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Tomography is a technique that allows obtaining a cross-sectional image of the examined object on the basis of data from the measurement of a given physical value (radiation, capacity, resistance, etc.) at selected points usually lying on the edge of the tested area. The resulting measurement vector is used to reconstruct the crosssection image using appropriate algorithms. The obtained image represents the distribution of a certain feature of the examined object depending on the type of tomography used. It can be material density, concentration, electrical permittivity, conductivity, etc. Electrical tomography covers many tomographic imaging methods based on the processing of various electrical parameters [1,3,4,7,9,10,12-14]. Despite the fact that many methods have already been developed for assessing damage to flood embankments, there is no single universal tool for their diagnosis and monitoring. In this paper, a new method for testing flood embankments and landfills by means of electrical resistive tomography (ERT) was presented. For the needs of the research, a special measuring system was developed with special multisensor electrodes for depth measurements using ERT. The algorithms used for image reconstruction were based on gradient and topological methods. After minor modifications, it is possible to apply the discussed technique to solving reverse problems in electrical tomography [6, 18-23]. The combination of tomographic techniques with reconstruction algorithms allowed non-invasive and more accurate spatial assessment of seepages and damages to flood protections. Model Electric tomography including ERT enables non-invasive measurements of various types of technical objects. The i[...]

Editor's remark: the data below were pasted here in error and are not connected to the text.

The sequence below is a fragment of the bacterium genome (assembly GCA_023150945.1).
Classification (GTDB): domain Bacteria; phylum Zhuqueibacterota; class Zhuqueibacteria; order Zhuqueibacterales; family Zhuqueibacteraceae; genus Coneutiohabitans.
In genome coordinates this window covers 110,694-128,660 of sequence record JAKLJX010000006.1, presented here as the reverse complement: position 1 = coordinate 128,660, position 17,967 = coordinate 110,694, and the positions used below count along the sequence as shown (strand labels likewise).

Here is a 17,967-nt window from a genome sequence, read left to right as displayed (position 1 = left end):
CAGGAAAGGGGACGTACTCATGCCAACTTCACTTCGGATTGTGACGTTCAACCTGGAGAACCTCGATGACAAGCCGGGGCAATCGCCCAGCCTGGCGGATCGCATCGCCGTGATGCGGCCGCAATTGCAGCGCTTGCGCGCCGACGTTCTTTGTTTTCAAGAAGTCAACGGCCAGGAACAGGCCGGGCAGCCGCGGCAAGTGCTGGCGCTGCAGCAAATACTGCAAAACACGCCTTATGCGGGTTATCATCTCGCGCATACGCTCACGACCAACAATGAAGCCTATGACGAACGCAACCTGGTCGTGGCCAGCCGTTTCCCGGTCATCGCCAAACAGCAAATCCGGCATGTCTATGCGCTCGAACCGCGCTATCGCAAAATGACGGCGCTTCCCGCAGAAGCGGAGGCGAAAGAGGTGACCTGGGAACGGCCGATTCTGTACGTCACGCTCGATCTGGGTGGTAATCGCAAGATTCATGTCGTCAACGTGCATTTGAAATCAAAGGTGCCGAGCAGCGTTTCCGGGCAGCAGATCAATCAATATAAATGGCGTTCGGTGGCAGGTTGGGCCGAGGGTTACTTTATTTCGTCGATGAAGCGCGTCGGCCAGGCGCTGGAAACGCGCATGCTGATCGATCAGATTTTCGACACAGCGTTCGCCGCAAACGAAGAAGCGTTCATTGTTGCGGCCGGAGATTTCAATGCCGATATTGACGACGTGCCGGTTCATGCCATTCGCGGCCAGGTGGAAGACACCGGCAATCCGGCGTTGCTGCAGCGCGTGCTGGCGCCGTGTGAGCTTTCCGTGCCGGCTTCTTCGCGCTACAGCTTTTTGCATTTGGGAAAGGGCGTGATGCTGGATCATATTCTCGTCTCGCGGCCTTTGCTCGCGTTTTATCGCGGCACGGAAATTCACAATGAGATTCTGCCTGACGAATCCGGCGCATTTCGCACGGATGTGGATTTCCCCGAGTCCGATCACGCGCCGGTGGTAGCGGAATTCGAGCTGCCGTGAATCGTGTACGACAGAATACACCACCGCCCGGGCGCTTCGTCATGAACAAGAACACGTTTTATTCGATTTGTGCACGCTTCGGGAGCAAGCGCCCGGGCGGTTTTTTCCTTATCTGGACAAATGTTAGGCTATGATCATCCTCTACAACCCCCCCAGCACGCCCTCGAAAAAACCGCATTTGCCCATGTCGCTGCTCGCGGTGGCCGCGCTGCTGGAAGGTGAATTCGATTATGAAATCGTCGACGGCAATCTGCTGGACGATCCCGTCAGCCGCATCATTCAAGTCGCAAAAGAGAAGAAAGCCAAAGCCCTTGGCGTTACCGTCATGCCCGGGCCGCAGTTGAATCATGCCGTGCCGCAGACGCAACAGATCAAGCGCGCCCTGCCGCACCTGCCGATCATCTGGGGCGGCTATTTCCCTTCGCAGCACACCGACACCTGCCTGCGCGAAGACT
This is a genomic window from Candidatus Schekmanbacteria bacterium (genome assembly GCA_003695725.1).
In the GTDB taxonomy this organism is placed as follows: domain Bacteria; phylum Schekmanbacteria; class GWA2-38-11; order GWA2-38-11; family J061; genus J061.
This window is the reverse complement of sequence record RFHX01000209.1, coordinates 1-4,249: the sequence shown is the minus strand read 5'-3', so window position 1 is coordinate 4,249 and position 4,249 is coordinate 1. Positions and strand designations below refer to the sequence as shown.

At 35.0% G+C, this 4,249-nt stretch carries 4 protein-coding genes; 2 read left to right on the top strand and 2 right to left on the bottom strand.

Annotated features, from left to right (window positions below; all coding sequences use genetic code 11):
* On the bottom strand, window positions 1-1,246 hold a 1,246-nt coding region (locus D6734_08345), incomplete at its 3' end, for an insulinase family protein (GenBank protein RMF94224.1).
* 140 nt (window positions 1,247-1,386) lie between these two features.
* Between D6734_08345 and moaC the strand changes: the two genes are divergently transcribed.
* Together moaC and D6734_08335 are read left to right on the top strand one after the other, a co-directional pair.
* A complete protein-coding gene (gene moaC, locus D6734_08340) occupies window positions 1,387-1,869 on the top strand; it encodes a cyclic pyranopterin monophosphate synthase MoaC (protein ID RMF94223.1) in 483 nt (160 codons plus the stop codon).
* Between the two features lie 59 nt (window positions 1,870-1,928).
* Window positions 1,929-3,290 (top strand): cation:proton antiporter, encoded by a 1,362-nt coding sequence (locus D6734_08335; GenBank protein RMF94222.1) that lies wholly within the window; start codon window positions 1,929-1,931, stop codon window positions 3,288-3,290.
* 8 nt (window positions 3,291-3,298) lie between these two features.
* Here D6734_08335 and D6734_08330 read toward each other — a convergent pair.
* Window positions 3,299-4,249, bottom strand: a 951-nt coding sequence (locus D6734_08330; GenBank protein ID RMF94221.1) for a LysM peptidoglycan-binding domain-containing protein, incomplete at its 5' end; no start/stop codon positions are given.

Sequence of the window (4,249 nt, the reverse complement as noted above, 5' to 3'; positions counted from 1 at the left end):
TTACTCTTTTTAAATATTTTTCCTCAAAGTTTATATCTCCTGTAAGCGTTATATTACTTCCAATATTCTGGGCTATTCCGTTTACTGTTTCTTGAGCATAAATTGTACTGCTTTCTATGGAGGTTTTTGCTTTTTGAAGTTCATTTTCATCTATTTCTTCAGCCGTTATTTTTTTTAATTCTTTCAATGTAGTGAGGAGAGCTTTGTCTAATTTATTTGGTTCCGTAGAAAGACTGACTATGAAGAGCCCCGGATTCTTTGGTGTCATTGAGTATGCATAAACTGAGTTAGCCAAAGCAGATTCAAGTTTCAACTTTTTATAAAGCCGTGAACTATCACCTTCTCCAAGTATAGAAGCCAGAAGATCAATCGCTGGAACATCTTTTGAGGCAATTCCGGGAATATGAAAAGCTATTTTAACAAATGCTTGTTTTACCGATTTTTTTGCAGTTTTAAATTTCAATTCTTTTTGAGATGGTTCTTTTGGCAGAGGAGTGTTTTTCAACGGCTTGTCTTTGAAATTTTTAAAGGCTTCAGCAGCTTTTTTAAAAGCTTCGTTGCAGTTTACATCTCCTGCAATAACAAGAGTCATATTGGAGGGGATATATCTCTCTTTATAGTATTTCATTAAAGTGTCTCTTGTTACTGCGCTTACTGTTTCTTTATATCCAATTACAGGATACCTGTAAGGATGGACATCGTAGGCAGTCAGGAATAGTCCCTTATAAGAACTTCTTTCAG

Industrial processes control with the use of a neural tomographic algorithm DOI:10.15199/48.2019.02.22